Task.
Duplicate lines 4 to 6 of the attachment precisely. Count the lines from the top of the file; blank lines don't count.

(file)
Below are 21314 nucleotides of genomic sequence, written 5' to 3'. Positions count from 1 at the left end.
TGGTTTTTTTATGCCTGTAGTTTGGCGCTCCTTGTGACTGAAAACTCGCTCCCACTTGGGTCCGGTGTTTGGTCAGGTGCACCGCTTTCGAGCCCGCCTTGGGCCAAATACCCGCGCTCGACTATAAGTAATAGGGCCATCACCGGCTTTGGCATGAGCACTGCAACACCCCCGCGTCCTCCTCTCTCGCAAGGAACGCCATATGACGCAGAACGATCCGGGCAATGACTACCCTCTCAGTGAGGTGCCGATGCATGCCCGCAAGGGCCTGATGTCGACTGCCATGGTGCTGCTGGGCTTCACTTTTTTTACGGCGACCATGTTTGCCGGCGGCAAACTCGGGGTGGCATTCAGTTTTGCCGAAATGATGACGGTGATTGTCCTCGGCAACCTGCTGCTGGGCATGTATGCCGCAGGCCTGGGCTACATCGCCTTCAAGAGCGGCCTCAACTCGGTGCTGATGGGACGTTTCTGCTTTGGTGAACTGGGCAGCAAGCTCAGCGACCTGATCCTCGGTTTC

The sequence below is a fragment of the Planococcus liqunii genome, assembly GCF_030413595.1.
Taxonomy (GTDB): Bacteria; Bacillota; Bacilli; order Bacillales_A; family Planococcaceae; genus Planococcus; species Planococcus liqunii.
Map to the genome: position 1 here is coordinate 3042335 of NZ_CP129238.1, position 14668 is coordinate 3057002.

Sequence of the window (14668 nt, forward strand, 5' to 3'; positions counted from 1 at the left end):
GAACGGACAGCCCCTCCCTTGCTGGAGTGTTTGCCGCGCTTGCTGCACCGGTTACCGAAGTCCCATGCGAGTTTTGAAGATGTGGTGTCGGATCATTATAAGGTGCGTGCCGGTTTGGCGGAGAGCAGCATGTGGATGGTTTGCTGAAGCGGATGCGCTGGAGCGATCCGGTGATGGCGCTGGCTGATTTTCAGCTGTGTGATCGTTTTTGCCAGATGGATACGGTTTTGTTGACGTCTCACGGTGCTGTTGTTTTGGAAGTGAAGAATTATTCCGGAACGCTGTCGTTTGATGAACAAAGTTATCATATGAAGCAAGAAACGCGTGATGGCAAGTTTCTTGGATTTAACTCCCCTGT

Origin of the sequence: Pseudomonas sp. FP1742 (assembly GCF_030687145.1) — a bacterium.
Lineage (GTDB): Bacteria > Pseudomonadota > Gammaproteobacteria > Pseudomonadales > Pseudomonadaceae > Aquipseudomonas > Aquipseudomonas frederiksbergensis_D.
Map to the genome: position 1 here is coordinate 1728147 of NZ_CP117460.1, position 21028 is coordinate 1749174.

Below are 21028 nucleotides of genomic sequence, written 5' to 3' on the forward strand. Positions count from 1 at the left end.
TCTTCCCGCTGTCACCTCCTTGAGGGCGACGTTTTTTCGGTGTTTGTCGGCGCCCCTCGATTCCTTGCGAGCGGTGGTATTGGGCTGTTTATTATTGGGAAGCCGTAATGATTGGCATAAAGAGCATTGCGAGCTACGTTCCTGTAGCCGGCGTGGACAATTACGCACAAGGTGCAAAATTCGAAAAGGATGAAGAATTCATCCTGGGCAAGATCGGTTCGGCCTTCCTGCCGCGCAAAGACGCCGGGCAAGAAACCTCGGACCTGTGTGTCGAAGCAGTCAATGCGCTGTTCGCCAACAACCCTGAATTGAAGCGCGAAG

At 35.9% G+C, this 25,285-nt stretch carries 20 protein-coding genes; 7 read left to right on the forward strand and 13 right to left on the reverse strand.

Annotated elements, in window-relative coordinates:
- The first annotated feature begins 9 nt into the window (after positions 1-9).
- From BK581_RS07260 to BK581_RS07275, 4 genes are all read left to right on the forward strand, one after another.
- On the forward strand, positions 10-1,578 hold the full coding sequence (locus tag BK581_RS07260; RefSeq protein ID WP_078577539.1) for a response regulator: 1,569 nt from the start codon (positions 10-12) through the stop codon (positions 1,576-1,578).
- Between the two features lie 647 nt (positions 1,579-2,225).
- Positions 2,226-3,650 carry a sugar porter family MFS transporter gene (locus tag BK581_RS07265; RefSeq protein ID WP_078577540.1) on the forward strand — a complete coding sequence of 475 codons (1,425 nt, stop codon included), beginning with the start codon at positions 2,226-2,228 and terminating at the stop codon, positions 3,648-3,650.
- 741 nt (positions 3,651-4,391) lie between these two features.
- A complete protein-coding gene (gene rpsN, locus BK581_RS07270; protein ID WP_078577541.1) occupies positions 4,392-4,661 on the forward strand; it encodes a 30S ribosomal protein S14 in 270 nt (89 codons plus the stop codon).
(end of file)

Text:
Taxonomy (GTDB): Bacteria; Bacillota; Bacilli; order Bacillales_A; family Planococcaceae; genus Planococcus; species Planococcus liqunii.
Map to the genome: position 1 here is coordinate 3042335 of NZ_CP129238.1, position 14668 is coordinate 3057002.

Sequence of the window (14668 nt, forward strand, 5' to 3'; positions counted from 1 at the left end):